Bringing Liverpool's Sea Odyssey giants to life
More than 250,000 people were expected on the streets to watch three giant puppets play out a piece of city-straddling street theatre over three days in Liverpool at the weekend.
On a disused dock on the River Mersey, a desolate spot away from the gaze of the people of Liverpool, a girl stands, looking down as six burly men struggle to put on her shoe.
Or screw it to her foot using a power drill, to be precise.
She has just had a wash and got dressed - part of the final rehearsals for her Liverpool show, titled Sea Odyssey.
It took 10 people to tug the ropes that moved her arms so she could wash her hair and scrub her body, with some then clambering up ladders to fasten her clothes.
The girl is 30 feet (9m) tall and made of wood, but as she blinks, opens her mouth and looks around, patiently watching the workers scurrying away below, it becomes tempting to think that a part of Lilliput has come to Liverpool.
Her face movements are subtle and realistic, and her eyes - the window to the soul, after all - are beguiling enough to tempt you to suspend your disbelief.
The workers, from French street theatre company Royal De Luxe, actually refer to themselves as Lilliputians after the race of tiny people who come across a giant in Jonathan Swift's 18th Century novel Gulliver's Travels.
Some 110 of these Lilliputians are bringing the girl and two other huge puppets to life from Friday as their large-scale show takes over the streets of Liverpool.
Except, I get into trouble when I call them puppets.
"Never," exclaims Royal De Luxe executive director Gwenaille Raux. "Never puppets. They are giants. Because they are alive!"
Royal De Luxe started staging eccentric open-air theatre spectacles in 1979 and built its first puppet - sorry, giant - in 1993.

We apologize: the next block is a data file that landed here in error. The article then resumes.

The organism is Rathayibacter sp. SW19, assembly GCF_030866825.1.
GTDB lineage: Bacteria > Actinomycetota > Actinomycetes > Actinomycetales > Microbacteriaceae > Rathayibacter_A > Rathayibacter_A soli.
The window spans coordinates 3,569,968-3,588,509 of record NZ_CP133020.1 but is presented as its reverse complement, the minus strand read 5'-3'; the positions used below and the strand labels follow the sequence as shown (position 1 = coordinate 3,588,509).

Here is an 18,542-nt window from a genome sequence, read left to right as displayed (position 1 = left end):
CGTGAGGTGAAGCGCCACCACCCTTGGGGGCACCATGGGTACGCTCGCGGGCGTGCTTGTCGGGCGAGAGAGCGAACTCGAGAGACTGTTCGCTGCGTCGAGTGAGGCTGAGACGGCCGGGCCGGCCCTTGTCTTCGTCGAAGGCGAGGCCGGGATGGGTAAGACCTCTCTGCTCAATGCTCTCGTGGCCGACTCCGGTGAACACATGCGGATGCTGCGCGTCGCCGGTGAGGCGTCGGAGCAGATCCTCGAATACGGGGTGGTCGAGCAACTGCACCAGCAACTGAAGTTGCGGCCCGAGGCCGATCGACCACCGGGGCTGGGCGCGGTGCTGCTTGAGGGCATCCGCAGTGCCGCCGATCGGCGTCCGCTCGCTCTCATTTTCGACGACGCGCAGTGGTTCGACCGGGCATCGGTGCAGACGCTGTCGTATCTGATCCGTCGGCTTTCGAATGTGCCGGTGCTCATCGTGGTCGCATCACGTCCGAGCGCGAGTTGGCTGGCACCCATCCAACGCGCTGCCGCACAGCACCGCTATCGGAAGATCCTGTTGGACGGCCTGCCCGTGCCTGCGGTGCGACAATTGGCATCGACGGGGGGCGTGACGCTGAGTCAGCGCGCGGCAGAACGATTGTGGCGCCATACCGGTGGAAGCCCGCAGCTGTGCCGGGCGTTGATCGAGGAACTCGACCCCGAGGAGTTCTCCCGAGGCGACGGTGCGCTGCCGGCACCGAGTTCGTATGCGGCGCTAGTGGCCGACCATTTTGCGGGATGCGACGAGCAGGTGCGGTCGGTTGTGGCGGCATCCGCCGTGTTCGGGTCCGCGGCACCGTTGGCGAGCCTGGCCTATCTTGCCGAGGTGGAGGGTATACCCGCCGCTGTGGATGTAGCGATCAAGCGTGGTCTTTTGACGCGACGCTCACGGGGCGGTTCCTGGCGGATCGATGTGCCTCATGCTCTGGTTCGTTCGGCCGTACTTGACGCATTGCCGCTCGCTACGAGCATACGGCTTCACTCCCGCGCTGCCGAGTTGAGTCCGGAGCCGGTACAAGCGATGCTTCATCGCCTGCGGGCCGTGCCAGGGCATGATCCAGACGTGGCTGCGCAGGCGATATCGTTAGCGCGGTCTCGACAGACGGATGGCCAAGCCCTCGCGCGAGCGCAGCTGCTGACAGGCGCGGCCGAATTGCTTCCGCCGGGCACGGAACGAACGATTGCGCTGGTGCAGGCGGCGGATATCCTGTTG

Based in Nantes, they have gained a global reputation after taking their creations to cities including Barcelona, Berlin and Reykjavik.
The company estimates that two million people turned out to see the giants in Santiago, Chile, in 2007, while three and a half million saw the show in Guadalajara, Mexico, in 2010, they say.
They have been in the UK once before, when their 42-ton mechanical elephant roamed through London's Trafalgar Square and Piccadilly Circus for their show The Sultan's Elephant in 2006. More than a million people saw that.
"We want to tell a story to a city," says Raux when asked why the company uses giants. The streets become the stage and the stories are tailored to each city.
To mark the 20th anniversary of the fall of the Berlin Wall in 2009, the girl giant went to meet her 50ft (15m) male counterpart carrying replicas of letters confiscated by the Stasi, East Germany's secret police.
In Liverpool, the girl is representing a real schoolgirl from the city, May McMurray, whose father was a steward on the Titanic. She wrote a touching letter to her father the day before the ship sank, and the story goes that the larger giant is her uncle, a diver, who has found his reply.
Along with the girl and her uncle, there will be a third giant - a dog called Xolo, which is the size of a van, and which plays with the girl, its eyes darting, tail wagging and ears twitching as it goes.
"We know the public will be in love with the giant, Xolo and the diver," says Raux. "Every giant exudes a very different emotion. It's a universal language, it's the language of emotion."
She speaks about occupying the place where reality and the imagination meet. The moment where something magical seems to happen creates a "collective memory for the city", she says.
Liverpool has seen over-sized street theatre before, when a giant spider appeared on the side of a tower block during the European Capital of Culture celebrations in 2008 before stalking the city and disappearing into the Queensway Tunnel. That show was created by rival company La Machine.
But Royal De Luxe have got the chance to stage a show in Liverpool thanks to funding set aside to keep up the momentum from the Capital of Culture year. This show is costing £1.5m.
The largest giant takes 31 people to control at any one time, using ropes, pulleys and motors. The girl is accompanied by 24 Lilliputians, while the dog has a crew of 21.
Paloma Gutierrez, a 30-year Chilean acrobat who joined the company after seeing the spectacle in Santiago, says being part of the larger giant's crew is like being on "a big pirate boat, working together".
The girl's eyes are moved by Jean-Yves Aschard, a veteran of the company who uses a hand-held unit from a child's remote control car.
"Over the years I changed the system," he says. "Before it was with cables and now it's with remote control.
"I wanted it to be realistic, not robotic. That's very, very important."